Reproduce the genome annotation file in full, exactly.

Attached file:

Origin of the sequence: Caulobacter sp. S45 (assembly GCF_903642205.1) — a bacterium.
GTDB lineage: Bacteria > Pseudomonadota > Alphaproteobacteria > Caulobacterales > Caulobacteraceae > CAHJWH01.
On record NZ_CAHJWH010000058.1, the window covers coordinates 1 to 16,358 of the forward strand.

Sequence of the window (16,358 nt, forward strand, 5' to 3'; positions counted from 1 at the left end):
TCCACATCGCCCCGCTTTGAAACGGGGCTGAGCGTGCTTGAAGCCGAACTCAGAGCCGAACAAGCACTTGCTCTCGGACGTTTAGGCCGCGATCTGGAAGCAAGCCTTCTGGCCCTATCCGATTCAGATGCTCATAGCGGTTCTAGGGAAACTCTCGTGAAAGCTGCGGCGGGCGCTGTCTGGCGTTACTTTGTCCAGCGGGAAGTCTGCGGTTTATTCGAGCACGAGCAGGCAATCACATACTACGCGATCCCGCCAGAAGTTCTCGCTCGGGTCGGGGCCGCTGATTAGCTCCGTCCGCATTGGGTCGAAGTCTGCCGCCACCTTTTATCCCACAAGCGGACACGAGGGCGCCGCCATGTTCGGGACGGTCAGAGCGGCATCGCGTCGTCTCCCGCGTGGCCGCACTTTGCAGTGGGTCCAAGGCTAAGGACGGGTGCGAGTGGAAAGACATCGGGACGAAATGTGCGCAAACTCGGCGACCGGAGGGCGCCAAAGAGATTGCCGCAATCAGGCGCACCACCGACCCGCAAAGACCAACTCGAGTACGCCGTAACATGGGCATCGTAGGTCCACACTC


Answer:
Origin of the sequence: Caulobacter sp. S45 (assembly GCF_903642205.1) — a bacterium.
GTDB lineage: Bacteria > Pseudomonadota > Alphaproteobacteria > Caulobacterales > Caulobacteraceae > CAHJWH01.
On record NZ_CAHJWH010000058.1, the window covers coordinates 1 to 16,358 of the forward strand.

Sequence of the window (16,358 nt, forward strand, 5' to 3'; positions counted from 1 at the left end):
TCCACATCGCCCCGCTTTGAAACGGGGCTGAGCGTGCTTGAAGCCGAACTCAGAGCCGAACAAGCACTTGCTCTCGGACGTTTAGGCCGCGATCTGGAAGCAAGCCTTCTGGCCCTATCCGATTCAGATGCTCATAGCGGTTCTAGGGAAACTCTCGTGAAAGCTGCGGCGGGCGCTGTCTGGCGTTACTTTGTCCAGCGGGAAGTCTGCGGTTTATTCGAGCACGAGCAGGCAATCACATACTACGCGATCCCGCCAGAAGTTCTCGCTCGGGTCGGGGCCGCTGATTAGCTCCGTCCGCATTGGGTCGAAGTCTGCCGCCACCTTTTATCCCACAAGCGGACACGAGGGCGCCGCCATGTTCGGGACGGTCAGAGCGGCATCGCGTCGTCTCCCGCGTGGCCGCACTTTGCAGTGGGTCCAAGGCTAAGGACGGGTGCGAGTGGAAAGACATCGGGACGAAATGTGCGCAAACTCGGCGACCGGAGGGCGCCAAAGAGATTGCCGCAATCAGGCGCACCACCGACCCGCAAAGACCAACTCGAGTACGCCGTAACATGGGCATCGTAGGTCCACACTC